Chalky’s Disrespect Tour ’21 continues, this time at the local church. It’s an informal group of parishioners there to ask for some help. It starts off well enough with an elderly woman asking about her noisy, partying neighbors and Chalky says he’ll look into it. Then a man named Travis mentions that he works 12 hour shifts at the Ritz and every little thing they provide the staff comes out of their pay, and Chalky says he’ll look into it. It seems like the meeting is coming to a close and Chalky’s set to glad hand but a young woman stands up and asks about her husband. Chalky’s taken aback, and she reminds him that her husband was killed by the Klansmen while working for Chalky. He says she’ll be looked after, but the floodgates have been opened and several more women remind him of how their loved ones were killed while working for Chalky. Chalky’s actively avoiding eye contact with the strapping woman next to him as he says “It will be taken care of,” but she demands to know how and when, and even I’m a little scared of her.
The minister tries to restore order, but the young woman who started this all says no one put Chalky in charge and that he has his hands in everyone’s business but doesn’t give anything back but “a summer clambake and a Christmas turkey.” Man, the worm has turned for Chalky.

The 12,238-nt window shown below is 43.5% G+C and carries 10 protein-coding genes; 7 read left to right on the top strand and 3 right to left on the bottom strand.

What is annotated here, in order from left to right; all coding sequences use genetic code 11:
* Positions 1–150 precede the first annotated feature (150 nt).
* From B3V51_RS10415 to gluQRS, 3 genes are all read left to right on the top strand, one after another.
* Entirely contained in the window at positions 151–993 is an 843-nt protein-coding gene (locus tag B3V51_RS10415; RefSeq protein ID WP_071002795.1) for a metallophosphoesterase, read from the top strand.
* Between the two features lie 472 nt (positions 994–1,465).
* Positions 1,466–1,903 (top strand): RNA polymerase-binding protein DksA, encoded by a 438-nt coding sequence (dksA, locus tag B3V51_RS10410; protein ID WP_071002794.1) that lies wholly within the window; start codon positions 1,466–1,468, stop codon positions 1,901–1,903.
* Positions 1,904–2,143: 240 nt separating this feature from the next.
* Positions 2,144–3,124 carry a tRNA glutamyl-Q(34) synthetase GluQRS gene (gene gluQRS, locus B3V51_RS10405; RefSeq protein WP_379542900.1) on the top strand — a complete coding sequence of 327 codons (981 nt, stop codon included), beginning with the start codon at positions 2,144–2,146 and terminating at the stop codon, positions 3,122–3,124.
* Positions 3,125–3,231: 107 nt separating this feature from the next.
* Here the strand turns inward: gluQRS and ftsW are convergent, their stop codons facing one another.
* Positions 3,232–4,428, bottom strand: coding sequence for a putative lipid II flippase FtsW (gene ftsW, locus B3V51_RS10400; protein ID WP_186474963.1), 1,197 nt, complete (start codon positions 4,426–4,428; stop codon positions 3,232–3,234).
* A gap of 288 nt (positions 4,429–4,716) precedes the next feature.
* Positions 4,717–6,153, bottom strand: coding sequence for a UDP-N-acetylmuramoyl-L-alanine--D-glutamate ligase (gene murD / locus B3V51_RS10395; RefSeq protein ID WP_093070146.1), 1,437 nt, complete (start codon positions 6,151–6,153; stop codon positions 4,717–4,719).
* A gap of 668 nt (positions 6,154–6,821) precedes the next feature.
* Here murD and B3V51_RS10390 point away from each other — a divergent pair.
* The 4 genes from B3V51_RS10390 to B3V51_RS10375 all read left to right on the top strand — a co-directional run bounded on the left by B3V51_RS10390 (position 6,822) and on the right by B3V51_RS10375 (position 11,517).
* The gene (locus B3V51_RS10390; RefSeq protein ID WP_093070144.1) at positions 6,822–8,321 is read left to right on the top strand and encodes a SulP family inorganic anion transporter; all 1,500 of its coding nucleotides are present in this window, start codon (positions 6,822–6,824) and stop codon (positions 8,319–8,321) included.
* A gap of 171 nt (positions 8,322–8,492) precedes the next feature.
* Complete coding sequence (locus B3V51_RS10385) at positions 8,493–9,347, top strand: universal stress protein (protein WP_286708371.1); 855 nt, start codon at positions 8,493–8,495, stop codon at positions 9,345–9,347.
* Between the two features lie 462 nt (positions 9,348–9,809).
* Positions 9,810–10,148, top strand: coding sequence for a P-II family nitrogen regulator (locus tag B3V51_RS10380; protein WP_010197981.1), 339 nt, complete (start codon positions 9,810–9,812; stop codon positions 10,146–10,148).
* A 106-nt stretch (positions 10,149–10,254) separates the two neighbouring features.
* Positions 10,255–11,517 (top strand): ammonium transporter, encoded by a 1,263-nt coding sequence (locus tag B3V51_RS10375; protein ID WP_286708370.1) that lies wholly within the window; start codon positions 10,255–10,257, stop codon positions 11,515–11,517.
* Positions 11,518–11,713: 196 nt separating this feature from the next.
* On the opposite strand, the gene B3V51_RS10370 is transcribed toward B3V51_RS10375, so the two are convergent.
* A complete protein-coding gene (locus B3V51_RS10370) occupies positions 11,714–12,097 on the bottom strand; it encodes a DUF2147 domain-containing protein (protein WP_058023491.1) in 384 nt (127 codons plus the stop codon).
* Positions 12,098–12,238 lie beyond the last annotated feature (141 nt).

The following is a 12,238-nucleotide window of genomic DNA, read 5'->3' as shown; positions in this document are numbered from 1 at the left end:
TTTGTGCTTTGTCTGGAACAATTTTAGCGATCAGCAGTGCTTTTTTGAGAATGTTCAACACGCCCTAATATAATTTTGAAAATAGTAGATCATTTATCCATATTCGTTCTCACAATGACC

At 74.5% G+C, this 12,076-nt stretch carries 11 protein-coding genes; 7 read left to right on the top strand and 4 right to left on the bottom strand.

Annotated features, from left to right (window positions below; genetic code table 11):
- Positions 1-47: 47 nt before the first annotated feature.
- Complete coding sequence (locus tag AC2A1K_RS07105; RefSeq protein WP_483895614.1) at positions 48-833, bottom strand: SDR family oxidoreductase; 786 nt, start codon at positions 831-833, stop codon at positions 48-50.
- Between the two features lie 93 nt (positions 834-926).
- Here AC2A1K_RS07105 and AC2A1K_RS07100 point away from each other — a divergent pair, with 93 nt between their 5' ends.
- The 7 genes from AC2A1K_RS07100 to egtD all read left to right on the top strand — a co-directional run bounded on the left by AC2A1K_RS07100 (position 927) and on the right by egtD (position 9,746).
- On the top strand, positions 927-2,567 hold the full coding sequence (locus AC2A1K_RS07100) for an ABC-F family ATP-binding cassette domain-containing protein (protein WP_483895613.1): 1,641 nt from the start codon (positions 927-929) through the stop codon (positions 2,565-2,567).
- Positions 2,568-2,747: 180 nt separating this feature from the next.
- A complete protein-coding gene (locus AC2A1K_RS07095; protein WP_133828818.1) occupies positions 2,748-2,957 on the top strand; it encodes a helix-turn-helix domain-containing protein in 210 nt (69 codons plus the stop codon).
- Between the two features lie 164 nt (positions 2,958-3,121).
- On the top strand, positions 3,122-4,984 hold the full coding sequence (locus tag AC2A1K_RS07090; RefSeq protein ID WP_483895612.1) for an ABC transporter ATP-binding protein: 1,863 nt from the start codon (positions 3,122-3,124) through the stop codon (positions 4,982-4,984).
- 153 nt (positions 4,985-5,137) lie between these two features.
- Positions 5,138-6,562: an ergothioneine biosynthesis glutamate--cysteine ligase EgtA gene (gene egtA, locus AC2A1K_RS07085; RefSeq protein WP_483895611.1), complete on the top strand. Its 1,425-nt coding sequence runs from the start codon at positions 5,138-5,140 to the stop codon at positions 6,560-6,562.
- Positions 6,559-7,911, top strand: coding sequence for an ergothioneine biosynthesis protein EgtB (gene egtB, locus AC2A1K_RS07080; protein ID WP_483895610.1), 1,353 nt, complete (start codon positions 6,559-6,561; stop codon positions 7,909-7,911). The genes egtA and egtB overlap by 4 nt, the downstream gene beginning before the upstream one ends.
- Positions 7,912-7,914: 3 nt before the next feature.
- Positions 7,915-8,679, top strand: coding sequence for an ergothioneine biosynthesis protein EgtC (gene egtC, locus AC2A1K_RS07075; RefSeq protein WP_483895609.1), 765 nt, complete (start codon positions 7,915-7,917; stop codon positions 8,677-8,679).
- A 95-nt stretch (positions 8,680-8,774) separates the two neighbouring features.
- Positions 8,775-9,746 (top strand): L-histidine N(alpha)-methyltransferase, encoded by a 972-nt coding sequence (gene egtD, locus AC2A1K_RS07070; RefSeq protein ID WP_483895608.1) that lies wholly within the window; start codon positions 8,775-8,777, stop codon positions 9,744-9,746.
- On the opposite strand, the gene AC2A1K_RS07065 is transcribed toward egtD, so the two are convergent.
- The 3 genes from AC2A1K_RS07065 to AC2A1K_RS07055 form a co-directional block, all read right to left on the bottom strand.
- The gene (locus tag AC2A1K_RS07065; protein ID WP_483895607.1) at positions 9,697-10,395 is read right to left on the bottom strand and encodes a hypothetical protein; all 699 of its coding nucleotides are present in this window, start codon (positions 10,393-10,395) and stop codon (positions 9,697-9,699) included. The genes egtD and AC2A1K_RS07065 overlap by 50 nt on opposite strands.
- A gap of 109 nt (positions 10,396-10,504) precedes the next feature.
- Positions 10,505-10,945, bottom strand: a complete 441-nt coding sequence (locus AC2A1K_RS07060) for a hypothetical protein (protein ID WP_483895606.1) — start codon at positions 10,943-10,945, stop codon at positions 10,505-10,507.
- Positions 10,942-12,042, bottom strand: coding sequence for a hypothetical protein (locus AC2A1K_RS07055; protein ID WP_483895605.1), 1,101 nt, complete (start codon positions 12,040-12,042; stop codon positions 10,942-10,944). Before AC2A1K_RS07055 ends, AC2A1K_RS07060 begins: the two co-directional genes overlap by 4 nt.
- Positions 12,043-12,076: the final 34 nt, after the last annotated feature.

If I don’t make eye contact maybe she won’t beat me.
Happy days. We’re at the Post Office with Van Alden and the Prohies. They’re logging the monies seized in raids. Clarkson offers to tag his money but Van Alden’s too busy skimming and cooking the books so he can keep Lucy in their apartment in Ocean City so he tells Clarkson to worry about his own duties. Van Alden locks the money, making sure Clarkson sees him looking squirrely then excuses himself to the bathroom.
With the wood statue otherwise indisposed, Clarkson fills Sawicki in on how the New York Herald reported that half of all Prohibition agents are dirty. Sawicki doesn’t want to talk about it, but Clarkson pushes asking if Sawicki hasn’t noticed anything strange about Van Alden. Being in possession of functioning eyes, Sawicki says “Where do I start?” but Clarkson is speaking specifically about seeing Van Alden with Mickey the Roach at Mickey’s booze barn in the woods. Sawicki still won’t believe that Van Alden’s dirty but before they can discuss it further, Van Alden comes back and he’s steaming. It would seem someone wrote “Van Asshole” in the restroom. Heh.
Margaret’s meeting with the staff to give them a song and dance about how tighter circumstances mean she’s considering cutting their wages. That wasn’t part of her conversation with Nucky. The women point out all their responsibilities so Margaret then springs Nucky’s bonus on them, thinking it will smooth things over, but Katie’s like “just this week?” When Margaret confirms it’s a bonus, the staff isn’t exactly overjoyed and Margaret reminds them it’s customary to thank people. Bitch.